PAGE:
If you look at enough of another developer’s code, you will eventually say, “What were you thinking, you gosh-darn lunatic?” Now, this exchange can precede the moment where you quit a company and check into a padded room, or it can be akin to calling someone a mad genius and offering them a beer. In the case of [Steven Sidley]’s 1982 game Entombed, [John Aycock] and [Tara Copplestone] found a mysterious table for generating pseudo-random mazes and wrote a whitepaper on how it all works (PDF). The table only generates solvable mazes, but if any bits are changed, the puzzles become inescapable.
The software archaeologists are currently in a labyrinth of their own, in which the exit is an explanation of the table, but the path is overgrown with decade-old vines. The programmer did not make the table himself, and its creator’s name is buried somewhere in the maze. Game cart storage was desperately limited so mazes had to be generated on-the-fly rather than crafted and stored. Entombed‘s ad-hoc method worked by assessing the previous row and generating the next based on particular criteria, with some PRNG in places to keep it fresh. To save more space, the screen was mirrored down the center which doubles the workload of the table. Someday this mysterious table’s origins may be explained but for now, it is a work of art in its own right.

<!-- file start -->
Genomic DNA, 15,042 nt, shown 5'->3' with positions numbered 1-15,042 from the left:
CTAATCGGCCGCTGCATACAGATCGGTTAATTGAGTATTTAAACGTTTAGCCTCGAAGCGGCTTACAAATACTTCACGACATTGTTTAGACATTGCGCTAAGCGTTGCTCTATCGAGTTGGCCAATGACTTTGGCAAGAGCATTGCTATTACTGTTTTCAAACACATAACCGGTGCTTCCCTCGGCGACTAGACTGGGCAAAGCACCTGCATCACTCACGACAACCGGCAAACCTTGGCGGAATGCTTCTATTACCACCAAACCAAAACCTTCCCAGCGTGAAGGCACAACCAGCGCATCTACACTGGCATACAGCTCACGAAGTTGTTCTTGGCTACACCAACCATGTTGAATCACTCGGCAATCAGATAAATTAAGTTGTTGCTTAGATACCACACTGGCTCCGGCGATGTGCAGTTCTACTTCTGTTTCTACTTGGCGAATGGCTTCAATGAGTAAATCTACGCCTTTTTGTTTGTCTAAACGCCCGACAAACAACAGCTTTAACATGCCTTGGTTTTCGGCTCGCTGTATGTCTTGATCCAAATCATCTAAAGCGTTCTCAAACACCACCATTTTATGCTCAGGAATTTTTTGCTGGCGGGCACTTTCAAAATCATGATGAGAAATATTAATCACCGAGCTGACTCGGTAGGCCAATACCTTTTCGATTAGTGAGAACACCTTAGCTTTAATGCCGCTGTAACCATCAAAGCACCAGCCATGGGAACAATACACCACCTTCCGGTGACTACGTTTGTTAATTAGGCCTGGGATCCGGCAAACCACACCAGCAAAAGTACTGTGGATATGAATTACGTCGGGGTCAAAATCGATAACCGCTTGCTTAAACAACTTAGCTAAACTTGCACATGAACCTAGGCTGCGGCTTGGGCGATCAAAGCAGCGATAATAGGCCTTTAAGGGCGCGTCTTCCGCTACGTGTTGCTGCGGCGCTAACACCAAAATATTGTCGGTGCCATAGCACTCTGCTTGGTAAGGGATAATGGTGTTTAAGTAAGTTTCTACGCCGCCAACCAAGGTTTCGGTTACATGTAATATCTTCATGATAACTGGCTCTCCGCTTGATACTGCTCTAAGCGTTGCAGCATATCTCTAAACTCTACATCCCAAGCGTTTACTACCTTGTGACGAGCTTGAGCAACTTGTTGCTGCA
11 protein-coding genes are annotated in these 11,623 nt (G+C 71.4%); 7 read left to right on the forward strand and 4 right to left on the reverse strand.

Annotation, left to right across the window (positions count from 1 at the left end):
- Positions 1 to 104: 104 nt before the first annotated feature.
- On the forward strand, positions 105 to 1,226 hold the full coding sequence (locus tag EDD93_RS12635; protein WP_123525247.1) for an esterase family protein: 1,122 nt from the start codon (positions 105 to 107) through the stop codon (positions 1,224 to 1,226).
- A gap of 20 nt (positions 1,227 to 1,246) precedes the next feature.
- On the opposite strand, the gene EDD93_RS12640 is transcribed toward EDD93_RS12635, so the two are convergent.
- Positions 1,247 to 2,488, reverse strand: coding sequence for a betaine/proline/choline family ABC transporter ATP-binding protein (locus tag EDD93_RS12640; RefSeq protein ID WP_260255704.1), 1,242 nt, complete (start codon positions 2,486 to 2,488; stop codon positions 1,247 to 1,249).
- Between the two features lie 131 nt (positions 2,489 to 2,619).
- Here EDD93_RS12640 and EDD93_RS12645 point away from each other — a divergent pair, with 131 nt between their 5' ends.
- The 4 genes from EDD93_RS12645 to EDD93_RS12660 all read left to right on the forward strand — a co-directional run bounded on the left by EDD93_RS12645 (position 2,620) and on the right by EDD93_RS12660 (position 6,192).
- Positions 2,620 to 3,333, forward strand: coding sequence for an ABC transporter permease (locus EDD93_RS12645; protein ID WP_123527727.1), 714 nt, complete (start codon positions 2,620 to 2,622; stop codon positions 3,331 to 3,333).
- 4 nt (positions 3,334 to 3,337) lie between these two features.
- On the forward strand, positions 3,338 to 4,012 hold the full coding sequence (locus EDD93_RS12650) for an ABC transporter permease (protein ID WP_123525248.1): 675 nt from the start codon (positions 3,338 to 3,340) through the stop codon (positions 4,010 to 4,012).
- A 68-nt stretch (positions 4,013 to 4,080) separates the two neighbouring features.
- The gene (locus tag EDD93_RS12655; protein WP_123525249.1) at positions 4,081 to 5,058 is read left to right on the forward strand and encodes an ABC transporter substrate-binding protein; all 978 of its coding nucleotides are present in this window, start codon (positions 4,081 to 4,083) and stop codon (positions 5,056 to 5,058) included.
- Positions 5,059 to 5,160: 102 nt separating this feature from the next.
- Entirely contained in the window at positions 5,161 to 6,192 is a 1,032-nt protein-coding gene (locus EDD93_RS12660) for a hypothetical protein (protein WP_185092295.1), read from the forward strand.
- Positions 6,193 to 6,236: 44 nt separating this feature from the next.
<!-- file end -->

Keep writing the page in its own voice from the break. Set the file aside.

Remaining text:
Aside from a table pulled directly from the aether, this maze game leaned on pseudo-random numbers but there is room for improvement in that regard too.
Via BBC Future.